In November 2012, Ajmal Kasab, the lone surviving gunman from the 2008 Mumbai attacks, was hanged in the country’s first execution in more than eight years. Three months later, Afzal Guru was executed after his clemency petition was rejected by the President; Guru had been convicted in 2005 of being involved in the 2001 attack on Parliament.
More recently, the government has expanded the scope of the death penalty by amending laws to provide for this punishment in certain cases of rape. The Supreme Court last week also rejected an appeal against the decision by the President to reject Devender Pal Singh’s mercy petition. In a trial that has raised serious fair trial concerns, Devender Pal Singh was found guilty of planning an explosion that killed nine people in 1993. His sentence was confirmed by the Supreme Court in 2002 and he has been on death row since.
The recent decision of the Supreme Court is likely to affect at least 17 more prisoners who are asking for commutation of their death sentences on the grounds of delay in the disposal of their mercy petitions by the President. Justice A. P. Shah, a former Chief Justice of the Delhi High Court, is one of the most outspoken opponents of capital punishment in the country. He shared his views on the death penalty in this interview with Amnesty International.
What is the state of the death penalty in India?
India has carried out only very few executions since the 1990s. However, the brutal gang rape of a 23-year old woman in Delhi last year intensified public calls for the imposition of the death penalty.
Why should India abolish the death penalty?
Whether an accused is sentenced to death or not is an arbitrary matter and depends on a number of factors, ranging from the competence of the legal representation to the interest of the central government in a particular case and the personal predilections of the judges. It is beyond any shred of doubt that in India, it is the judges’ subjective discretion that eventually decides the fate of an accused. Also, confessions and witness testimonies play a more vital role in India than in many other countries, given that forensic and other scientific evidence are not so frequently adopted here. Most death sentences are awarded on circumstantial evidence alone. Even the use of professionally trained witnesses by the police is common.
Why do you say the death penalty is discriminatory?
In India, it is largely cases involving the poor and the down-trodden – who are the victims of class-bias – which result in an imposition of a death penalty. Here one hardly finds a rich or affluent person going to the gallows. Therefore, it is apparent that the death penalty, as it is used now, is discriminatory. It strikes mostly against the disadvantaged sections of society, showing its arbitrary and capricious nature – thus rendering it unconstitutional. You have expressed concerns about the execution of Afzal Guru, who was convicted of being involved in 2001 attack on Parliament in Delhi Several disturbing trends emerge from his execution, which must be highlighted. For example, the rejection of his clemency petition by the President on 3 February 2013 was kept a secret and was not communicated to his family. Afzal Guru was executed within a week without his family being informed and his body was buried secretly. There are also serious doubts about the quality of evidence and whether he was adequately represented legally during his trial.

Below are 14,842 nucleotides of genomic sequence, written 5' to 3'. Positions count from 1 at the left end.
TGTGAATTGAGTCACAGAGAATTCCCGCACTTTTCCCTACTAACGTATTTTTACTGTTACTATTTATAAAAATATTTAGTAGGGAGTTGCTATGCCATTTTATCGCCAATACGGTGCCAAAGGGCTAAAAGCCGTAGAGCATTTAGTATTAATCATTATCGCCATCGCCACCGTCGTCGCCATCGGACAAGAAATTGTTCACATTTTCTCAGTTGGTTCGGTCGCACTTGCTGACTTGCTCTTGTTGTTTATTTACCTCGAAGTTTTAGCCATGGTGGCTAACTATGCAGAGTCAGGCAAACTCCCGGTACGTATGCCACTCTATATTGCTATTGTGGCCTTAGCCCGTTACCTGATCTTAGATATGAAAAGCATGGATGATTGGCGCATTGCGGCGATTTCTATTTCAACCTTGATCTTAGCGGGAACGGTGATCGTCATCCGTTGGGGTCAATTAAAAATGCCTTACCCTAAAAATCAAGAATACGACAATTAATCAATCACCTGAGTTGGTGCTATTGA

What’s the future of the death penalty in India?
The global trend is increasingly and overwhelmingly in favour of abolition. We would be deluding ourselves if we were to believe that the execution of a few persons sentenced to death will provide a solution to the unacceptably high rates of crime. In reality, capital punishment does not have any deterrent effect.
Justice A. P. Shah is one of 14 retired judges who last year called on the Indian President to commute 13 death sentences that, they maintain, were imposed in a manner inconsistent with the law. —
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